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Ugly in Iraq | The Nation

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Robert Dreyfuss

Bob Dreyfuss

News of America’s misadventures in foreign policy and defense.

Ugly in Iraq

It's getting ugly in Iraq again, less than two weeks from the scheduled March 7 election. And the U.S. military is hinting that if conditions deteriorate, the United States might delay its planned drawdown of forces.

How ugly is it? Mass killings, beheadings, dumped bodies, rockets hitting the Green Zone. Here's the rundown from the New York Times' summary of events:

"A series of bombings, beheadings and shootings rippled through Iraq on Monday, leaving at least 23 people dead -- including 9 children -- and intensifying concern about a spike in violence with less than two weeks until national elections.

"Authorities detected no discernible pattern to the violence, with rockets exploding in Baghdad's heavily fortified Green Zone, car bombings aimed at government buildings, assassinations of security officers and government officials and the killings of two families in their homes in Baghdad.

"The slayings of the families was reminiscent of the attacks common during the height of the bloodletting between Sunnis and Shiites in Iraq a few years ago.

"In the largely Shiite town of Madaen, south of Baghdad, a gang of gunmen stormed a home of a family and killed all eight people there, including six children.

"'The criminals have beheaded some of the victims,' according to a brief statement from Baghdad Operations Command.

"In another Shiite district in Baghdad, a mother and her three children were gunned down in the middle of the night, according to government officials.

"Meanwhile, police found two bodies riddled with bullets dumped in the street of the Sunni neighborhood of Adhamiya, according to Iraqi officials.

"The rocket attacks on the Green Zone wounded six people, according to Iraqi officials, but neither American nor Iraqi officials would provide details about where precisely they struck. An official at the American Embassy said there were no reports of Westerners injured.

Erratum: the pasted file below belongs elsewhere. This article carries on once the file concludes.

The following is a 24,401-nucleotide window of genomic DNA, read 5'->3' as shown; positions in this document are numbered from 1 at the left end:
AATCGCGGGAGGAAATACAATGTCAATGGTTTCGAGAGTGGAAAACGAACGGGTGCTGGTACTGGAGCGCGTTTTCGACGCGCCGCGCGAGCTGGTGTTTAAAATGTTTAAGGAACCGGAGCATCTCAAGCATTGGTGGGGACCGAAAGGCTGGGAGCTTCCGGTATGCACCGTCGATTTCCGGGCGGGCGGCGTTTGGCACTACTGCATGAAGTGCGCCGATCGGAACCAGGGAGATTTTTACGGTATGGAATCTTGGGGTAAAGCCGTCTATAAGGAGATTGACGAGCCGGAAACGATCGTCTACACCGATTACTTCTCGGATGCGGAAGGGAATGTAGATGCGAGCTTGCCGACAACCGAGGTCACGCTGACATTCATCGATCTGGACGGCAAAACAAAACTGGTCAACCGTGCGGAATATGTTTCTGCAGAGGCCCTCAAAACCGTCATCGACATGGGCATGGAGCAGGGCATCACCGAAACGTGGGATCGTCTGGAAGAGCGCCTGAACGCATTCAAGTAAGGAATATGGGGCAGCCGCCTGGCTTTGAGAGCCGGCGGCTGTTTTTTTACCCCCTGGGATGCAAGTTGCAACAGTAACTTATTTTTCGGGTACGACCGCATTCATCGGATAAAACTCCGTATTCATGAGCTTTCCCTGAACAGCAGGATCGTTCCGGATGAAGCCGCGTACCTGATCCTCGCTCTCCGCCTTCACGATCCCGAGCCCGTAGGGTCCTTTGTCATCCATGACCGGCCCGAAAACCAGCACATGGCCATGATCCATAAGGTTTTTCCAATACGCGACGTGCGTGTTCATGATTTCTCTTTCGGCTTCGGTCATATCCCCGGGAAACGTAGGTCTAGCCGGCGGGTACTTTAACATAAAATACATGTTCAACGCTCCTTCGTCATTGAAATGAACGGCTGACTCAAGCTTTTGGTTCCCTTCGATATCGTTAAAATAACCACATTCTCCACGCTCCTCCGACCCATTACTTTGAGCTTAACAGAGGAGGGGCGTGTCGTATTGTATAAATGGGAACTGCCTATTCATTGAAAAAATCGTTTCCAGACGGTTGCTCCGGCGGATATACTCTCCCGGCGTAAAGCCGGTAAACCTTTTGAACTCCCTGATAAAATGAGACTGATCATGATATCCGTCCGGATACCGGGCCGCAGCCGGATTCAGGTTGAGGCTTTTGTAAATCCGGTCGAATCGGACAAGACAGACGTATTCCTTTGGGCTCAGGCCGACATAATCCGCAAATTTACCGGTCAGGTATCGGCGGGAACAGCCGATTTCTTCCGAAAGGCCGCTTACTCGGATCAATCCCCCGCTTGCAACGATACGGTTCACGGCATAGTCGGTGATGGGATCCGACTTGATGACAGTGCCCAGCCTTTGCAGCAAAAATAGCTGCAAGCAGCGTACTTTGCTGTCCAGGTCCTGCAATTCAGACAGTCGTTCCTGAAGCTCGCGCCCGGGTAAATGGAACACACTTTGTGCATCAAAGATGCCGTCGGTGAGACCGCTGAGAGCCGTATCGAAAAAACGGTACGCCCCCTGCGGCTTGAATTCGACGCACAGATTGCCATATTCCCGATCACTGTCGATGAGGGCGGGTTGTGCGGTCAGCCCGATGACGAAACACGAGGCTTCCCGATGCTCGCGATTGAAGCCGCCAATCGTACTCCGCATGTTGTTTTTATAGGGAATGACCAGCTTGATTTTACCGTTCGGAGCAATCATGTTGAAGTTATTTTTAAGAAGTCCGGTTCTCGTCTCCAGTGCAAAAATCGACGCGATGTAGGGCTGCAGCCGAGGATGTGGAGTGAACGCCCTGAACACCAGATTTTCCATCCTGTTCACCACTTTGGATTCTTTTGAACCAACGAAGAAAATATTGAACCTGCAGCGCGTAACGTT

"Two mortar rounds landed near a complex that had been used as Saddam Hussein's central security directorate in eastern Baghdad, near an American base, but there were no immediate reports of casualties.

"In northern Baghdad, gunmen carried out a drive-by shooting of a convoy of officials working for the Ministry of Defense and killed two people. Separately, a police officer and a civilian were injured when gunmen open fired on their parked vehicles.

"West of Baghdad, in the city of Ramadi, a suicide car bomber targeting a police garrison killed three people and injured seven.

"Several Iraqi police and army checkpoints in the city of Mosul were attacked by gunmen, killing four officers, according to Iraqi officials."

Meanwhile, General Odierno, the US commander in Iraq, suggests that the withdrawal timetable proposed by President Obama might slip:

"The top U.S. commander in Iraq said Monday that the planned withdrawal of all U.S. combat forces by the end of August could be delayed if conditions worsen in the coming months as Iraqis choose a new government.

"Army Gen. Ray Odierno said his staff had drawn up contingency plans for a delayed withdrawal that he has shared with Pentagon leaders and other U.S. officials during a visit to Washington over the past week. He said he was prepared to make the changes 'if we run into problems.'"

The election is still underway, but the main Sunni party, the National Dialogue Front, has pulled out of the vote after its leader, Saleh al-Mutlaq, was banned from running for reelection by Ahmed Chalabi and the Iranian-backed clique that controls the vetting process. The NDF statement read, in part:

"The National Dialogue Front cannot continue in a political process run by a foreign agenda."

The NDF's partner, the broad-based Iraqiya coalition led by Iyad Allawi, the secular Shia who was prime minister in the first post-invasion government, is continuing to campaign. According to most reports from Iraq, secular voters and Sunnis are determined to vote for candidates who are closest to their views and who oppose Iran's interference. And so far, the violence hasn't led to anything resembling the all-out sectarian conflict that plagued Iraq three years ago.

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